Op-ed: Showing support for Israel


I chose to be in Israel for the first week of the Congressional recess period because I believe it’s important to support Israel in the U.S.; and I also believe it’s critical to support Israel from Israel.

During my weeklong trip, what shocked me the most was the complete disconnect that the media and the rest of the world has when it comes to the reality that Israel endures. From the first day when I arrived at Ben Gurion Airport and there was an air raid in Tel Aviv, to my last day when Hamas launched rockets seconds after a cease-fire expired, it was painfully clear to me that Israel has to battle terrorists, and that the U.S. has to lead the battle against the double standard the world places on Israel.

In Congress, I have led that fight. Just a few weeks ago, the House unanimously passed a resolution I introduced with Republican Tom Cole that expressed support for the State of Israel’s responsibility to defend itself against unprovoked rocket attacks from Hamas. The resolution passed with more than 160 bipartisan cosponsors. Shortly thereafter, I led 106 of my colleagues in a bipartisan letter to the United Nations to condemn Hamas’ use of civilians as human shields, which is a direct violation of international law. My trip validated the importance of these steps.

On my second day in Israel, between 7:55 and 8:00 a.m., Hamas launched a barrage of 25 rockets before a 72-hour cease-fire took hold. Throughout the next three days, I detected a collective holding of breaths in Israel. It was a sigh of relief tempered by the reality that every cease-fire up to then had been rejected or violated by one side: Hamas.

The world seems to have forgotten that.

During briefings, I was reminded that Hamas embeds its weapons in homes, mosques and hospitals. Its military commanders remain underground while cowardly forcing civilians to act as their human shields. Naftali Bennett, Israel’s minister of economy, described it best: “One side uses its soldiers to protect civilians while the other side uses civilians to protect soldiers.”

The world seems to have forgotten that.

In a meeting with Prime Minister Bibi Netanyahu, he wondered aloud how many lives would have been saved had Hamas agreed to a cease-fire that Israel supported in the first days of the conflict.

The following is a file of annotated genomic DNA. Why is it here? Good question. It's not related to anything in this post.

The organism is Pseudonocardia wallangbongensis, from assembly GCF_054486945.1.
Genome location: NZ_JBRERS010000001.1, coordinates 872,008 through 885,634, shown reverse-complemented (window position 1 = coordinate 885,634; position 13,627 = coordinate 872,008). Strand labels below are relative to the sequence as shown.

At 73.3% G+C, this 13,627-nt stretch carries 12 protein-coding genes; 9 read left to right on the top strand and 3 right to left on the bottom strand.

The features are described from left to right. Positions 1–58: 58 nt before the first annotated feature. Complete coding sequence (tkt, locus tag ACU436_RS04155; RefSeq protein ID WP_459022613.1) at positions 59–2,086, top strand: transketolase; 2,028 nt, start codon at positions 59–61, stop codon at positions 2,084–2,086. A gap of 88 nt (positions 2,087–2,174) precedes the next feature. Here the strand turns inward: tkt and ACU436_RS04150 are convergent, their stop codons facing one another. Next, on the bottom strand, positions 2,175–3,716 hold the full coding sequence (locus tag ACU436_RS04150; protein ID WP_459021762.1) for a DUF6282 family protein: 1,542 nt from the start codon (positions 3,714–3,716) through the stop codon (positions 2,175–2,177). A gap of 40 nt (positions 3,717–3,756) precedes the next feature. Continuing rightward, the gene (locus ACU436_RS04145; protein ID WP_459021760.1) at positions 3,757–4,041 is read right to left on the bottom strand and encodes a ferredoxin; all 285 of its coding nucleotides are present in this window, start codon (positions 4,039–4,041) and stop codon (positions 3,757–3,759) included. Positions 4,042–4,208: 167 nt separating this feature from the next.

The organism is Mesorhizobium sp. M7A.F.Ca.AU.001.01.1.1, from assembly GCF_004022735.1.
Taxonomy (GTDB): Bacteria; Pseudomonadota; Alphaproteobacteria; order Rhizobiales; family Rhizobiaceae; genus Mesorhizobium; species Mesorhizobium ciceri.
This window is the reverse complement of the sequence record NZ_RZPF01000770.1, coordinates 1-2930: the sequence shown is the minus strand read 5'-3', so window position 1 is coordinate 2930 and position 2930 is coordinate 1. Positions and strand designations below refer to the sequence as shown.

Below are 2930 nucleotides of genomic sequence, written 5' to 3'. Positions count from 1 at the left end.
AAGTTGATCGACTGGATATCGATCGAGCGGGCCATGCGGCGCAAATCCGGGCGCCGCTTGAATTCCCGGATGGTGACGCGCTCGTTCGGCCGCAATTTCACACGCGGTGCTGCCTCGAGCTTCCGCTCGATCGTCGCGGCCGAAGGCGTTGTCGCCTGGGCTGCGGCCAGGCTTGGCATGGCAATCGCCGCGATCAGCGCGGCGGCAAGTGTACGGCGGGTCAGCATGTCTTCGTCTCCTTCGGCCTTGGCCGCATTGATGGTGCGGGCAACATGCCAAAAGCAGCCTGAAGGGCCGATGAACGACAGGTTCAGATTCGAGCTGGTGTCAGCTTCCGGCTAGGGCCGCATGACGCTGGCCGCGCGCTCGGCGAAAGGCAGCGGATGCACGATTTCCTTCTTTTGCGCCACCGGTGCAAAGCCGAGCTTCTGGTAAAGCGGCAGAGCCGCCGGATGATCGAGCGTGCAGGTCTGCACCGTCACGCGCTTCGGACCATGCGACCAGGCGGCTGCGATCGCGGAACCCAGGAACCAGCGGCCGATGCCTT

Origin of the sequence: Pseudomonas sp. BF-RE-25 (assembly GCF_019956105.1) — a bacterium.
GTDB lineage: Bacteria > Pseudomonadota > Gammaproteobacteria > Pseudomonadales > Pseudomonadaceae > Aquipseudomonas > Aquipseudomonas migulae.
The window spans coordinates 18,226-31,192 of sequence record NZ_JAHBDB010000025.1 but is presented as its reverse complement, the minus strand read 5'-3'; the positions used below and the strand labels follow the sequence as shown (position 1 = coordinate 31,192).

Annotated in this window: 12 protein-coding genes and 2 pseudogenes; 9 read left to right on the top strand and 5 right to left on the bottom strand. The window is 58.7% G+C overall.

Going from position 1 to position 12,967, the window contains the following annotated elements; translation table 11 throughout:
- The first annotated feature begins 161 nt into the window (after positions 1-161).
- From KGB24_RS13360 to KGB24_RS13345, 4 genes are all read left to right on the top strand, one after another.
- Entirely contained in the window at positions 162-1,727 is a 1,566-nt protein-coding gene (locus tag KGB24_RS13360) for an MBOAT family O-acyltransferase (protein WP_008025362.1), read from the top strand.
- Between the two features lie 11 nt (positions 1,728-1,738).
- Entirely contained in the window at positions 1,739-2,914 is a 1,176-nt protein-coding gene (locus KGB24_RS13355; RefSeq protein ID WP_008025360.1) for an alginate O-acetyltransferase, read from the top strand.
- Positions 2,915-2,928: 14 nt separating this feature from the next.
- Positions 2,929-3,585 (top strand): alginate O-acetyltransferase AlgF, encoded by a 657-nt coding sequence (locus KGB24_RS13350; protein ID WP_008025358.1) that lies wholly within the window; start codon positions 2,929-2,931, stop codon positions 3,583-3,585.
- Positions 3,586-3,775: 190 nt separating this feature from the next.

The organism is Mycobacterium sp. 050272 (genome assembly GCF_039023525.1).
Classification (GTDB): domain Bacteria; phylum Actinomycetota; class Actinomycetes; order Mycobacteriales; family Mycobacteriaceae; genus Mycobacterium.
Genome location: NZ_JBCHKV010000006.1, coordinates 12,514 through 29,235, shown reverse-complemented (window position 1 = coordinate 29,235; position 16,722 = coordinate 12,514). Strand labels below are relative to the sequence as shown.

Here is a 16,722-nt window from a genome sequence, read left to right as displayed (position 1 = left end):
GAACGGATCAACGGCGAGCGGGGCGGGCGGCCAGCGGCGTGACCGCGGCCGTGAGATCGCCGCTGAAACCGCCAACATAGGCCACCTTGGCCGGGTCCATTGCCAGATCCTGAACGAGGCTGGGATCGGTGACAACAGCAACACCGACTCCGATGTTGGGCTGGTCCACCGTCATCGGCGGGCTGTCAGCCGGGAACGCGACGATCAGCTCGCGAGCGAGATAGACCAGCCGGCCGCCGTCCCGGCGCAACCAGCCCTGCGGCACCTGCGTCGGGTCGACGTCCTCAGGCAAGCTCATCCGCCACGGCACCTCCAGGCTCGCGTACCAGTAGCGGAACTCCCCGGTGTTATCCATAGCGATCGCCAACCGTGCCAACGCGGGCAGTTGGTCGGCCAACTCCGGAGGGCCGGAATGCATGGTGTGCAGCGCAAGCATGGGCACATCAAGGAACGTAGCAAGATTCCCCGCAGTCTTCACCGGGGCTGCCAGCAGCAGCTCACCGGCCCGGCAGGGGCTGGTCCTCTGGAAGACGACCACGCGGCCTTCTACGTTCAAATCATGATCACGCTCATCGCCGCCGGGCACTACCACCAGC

The world seems to have forgotten that.

I visited the Ziv medical center, 19 miles from the Syrian border. It admits Syrians for advanced medical treatment without asking whose side they are on. These civilians come to the border, receive initial care at an Israeli Army Field Hospital, and then are transported to Ziv. They receive free, state-of-the-art care, including prosthetics. They may have spent their entire lives hating Israel; now their lives are being saved by Israel.

The world seems to have forgotten that.

One evening I met with four major Israeli entrepreneurs on a panel discussion about Israeli innovation. One speaker paused when he heard a sound. “Is that an air raid?” he asked. Another panelist responded, “No, it was just the wind.” I remember putting my children to bed when they were young. When they heard something troubling I’d calm them by saying it was just the wind. Israel is an entire nation forced to question whether the wind is an air raid alerting them to yet another unprovoked missile.

The world seems to have forgotten that.

I saw this disconnect rather painfully. During my visit, I tweeted my observations. I received a tsunami of the most virulent and disgusting responses imaginable. I was called a child-killer and a supporter of genocide. I was accused of being a traitor to my country and advised to run for a seat in the Knesset. When I asked my critics why they were silent during the deaths of 165,000 civilians in that civil war but outraged at the current events in Gaza I was told I was filthy and inhumane.

Sometimes we take U.S. support for Israel for granted. But the conflict in Gaza has unmasked the giant bias of much of the media and the raw hatred that many in the world continue to have toward Israel as a Jewish state. Until the people of Israel can distinguish between the wind and an air raid warning, I will continue my leadership unabashedly and unequivocally.

Because there is much the world must never forget.



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